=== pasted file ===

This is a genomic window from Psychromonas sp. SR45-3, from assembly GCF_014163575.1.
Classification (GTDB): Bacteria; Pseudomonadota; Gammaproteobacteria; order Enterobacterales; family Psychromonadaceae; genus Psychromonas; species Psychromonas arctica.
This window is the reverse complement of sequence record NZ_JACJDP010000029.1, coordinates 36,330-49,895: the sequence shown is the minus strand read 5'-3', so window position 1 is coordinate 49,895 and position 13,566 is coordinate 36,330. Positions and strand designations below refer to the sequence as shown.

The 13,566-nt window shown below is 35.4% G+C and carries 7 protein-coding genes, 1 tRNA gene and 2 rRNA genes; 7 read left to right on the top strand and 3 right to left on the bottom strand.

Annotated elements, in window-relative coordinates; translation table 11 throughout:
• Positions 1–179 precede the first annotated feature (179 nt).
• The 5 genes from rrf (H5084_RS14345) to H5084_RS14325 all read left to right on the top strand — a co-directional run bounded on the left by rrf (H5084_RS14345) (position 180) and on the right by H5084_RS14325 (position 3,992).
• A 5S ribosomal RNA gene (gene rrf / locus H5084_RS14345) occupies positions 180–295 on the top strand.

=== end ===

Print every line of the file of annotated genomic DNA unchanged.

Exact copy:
This is a genomic window from Psychromonas sp. SR45-3, from assembly GCF_014163575.1.
Classification (GTDB): Bacteria; Pseudomonadota; Gammaproteobacteria; order Enterobacterales; family Psychromonadaceae; genus Psychromonas; species Psychromonas arctica.
This window is the reverse complement of sequence record NZ_JACJDP010000029.1, coordinates 36,330-49,895: the sequence shown is the minus strand read 5'-3', so window position 1 is coordinate 49,895 and position 13,566 is coordinate 36,330. Positions and strand designations below refer to the sequence as shown.

The 13,566-nt window shown below is 35.4% G+C and carries 7 protein-coding genes, 1 tRNA gene and 2 rRNA genes; 7 read left to right on the top strand and 3 right to left on the bottom strand.

Annotated elements, in window-relative coordinates; translation table 11 throughout:
• Positions 1–179 precede the first annotated feature (179 nt).
• The 5 genes from rrf (H5084_RS14345) to H5084_RS14325 all read left to right on the top strand — a co-directional run bounded on the left by rrf (H5084_RS14345) (position 180) and on the right by H5084_RS14325 (position 3,992).
• A 5S ribosomal RNA gene (gene rrf / locus H5084_RS14345) occupies positions 180–295 on the top strand.